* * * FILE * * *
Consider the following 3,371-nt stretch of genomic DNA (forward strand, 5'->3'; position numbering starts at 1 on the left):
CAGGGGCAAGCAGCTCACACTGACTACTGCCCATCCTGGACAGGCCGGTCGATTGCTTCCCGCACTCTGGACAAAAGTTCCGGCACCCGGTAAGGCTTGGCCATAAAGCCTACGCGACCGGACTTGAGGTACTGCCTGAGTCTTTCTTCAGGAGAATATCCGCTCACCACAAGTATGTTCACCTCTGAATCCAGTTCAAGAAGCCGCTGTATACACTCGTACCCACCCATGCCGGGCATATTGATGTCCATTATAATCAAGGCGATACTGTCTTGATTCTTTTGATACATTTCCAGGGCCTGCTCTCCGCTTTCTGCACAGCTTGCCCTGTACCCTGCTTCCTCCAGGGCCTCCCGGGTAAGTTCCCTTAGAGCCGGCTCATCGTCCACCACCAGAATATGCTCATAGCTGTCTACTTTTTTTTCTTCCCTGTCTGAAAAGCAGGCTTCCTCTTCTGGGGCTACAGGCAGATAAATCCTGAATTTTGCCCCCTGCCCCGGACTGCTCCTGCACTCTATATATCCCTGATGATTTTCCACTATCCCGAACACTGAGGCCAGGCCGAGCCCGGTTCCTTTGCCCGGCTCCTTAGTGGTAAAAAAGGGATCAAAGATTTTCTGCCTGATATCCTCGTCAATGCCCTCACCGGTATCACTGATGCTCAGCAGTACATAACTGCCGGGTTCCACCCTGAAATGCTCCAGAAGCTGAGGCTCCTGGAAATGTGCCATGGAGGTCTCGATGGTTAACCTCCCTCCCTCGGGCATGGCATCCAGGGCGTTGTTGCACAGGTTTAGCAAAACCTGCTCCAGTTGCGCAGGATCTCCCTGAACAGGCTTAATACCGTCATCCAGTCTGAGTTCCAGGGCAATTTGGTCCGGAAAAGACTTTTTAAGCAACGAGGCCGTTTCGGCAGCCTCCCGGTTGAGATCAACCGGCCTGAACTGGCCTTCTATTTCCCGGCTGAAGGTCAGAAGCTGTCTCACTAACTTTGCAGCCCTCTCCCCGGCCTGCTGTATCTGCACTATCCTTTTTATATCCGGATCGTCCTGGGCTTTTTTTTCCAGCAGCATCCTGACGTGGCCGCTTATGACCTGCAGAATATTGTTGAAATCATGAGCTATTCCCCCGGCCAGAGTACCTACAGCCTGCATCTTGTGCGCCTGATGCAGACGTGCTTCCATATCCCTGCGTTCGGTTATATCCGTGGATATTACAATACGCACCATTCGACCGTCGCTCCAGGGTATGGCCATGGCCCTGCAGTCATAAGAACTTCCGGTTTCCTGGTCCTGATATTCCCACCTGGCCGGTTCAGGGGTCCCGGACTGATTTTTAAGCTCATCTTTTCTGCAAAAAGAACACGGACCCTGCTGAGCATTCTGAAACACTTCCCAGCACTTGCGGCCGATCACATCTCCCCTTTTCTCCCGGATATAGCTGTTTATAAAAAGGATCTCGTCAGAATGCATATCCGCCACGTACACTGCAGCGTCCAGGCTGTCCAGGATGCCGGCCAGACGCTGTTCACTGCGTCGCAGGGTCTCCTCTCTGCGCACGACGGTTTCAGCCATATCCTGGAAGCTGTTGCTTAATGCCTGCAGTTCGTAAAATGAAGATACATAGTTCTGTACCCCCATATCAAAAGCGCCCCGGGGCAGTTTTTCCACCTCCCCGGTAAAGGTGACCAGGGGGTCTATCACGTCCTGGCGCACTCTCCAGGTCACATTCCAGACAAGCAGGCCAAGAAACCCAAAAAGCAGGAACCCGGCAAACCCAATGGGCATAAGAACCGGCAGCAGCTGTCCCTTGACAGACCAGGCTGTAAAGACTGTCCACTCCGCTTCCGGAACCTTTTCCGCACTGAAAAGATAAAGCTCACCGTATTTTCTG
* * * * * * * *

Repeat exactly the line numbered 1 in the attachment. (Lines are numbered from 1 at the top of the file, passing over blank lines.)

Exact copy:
Consider the following 3,371-nt stretch of genomic DNA (forward strand, 5'->3'; position numbering starts at 1 on the left):